“Lost in Translation”: How Colonialism Shaped Modern Sikh Identity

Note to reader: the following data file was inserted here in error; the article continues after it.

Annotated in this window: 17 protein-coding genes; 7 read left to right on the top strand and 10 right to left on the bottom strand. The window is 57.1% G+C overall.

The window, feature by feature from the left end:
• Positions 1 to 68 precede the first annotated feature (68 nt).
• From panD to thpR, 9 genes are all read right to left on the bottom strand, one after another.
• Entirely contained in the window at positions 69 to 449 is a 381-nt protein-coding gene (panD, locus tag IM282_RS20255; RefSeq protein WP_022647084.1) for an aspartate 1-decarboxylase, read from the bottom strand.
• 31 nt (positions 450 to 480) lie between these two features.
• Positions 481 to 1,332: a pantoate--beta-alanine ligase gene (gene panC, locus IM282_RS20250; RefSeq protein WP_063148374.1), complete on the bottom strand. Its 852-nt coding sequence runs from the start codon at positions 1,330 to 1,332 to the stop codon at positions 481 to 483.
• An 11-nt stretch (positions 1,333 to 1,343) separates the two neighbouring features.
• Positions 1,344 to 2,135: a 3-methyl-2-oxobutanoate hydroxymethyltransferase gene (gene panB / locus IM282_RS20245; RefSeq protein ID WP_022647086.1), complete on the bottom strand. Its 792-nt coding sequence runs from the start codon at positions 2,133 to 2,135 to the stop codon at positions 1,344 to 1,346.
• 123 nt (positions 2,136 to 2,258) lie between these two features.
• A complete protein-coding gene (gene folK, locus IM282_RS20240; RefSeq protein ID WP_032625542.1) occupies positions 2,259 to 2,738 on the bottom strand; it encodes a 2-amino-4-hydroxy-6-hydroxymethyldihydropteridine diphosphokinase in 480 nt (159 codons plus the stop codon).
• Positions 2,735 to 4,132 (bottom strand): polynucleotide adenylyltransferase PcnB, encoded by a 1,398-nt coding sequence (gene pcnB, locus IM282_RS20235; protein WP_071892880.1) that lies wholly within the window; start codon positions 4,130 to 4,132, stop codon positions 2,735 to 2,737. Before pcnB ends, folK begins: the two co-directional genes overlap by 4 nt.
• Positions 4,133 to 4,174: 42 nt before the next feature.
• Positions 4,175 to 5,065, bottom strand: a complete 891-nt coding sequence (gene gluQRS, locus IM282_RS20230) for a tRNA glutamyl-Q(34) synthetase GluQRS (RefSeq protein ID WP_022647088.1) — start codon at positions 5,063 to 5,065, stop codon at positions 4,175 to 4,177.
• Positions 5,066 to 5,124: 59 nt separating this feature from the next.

This article traces the interactions and influence of colonialism on Sikh identity. The specific focus will be between 1870-1920, when Sikh identity was reforming under the Singh Sabha movements. Arguing the “World Religion” understanding of “Sikhism” is a de-political, private, and colonial construct. Focusing on decolonisation of thought and advocating the understanding of Sikhi as a religious-political (Miri/Piri), decolonial, lived identity. This is done through tracing colonial scholarship, Sikh scholarship, and theories and understandings in Religious Studies. Tracing how colonialism affects Sikh identity through primary research focusing on the effects of texts, translations, ideas, language, and understandings from the colonial era and the issues that has for the Sikh diaspora. Arguing the translations of Sikh scriptures by Ernest Trumpp (1877) was catastrophic for understanding Sikh identity. It argues the needed reaction to the defamatory comments made by Ernest Trumpp has led to the modern formation of “Sikhism” in line with the Protestant model of religion. This idea of “Sikhism” is detrimental to Sikh identity as it separates the boundaries between religion and the secular. This article advocates use of a vernacular approach to the study of religion to advocate for decolonisation of Religious Studies through qualitative methods of research, investigating the effects of colonial language and texts of Sikh scriptures has on the Sikh diaspora. Calling for a process of decolonisation through presenting the affects the colonial period has on Sikh religion.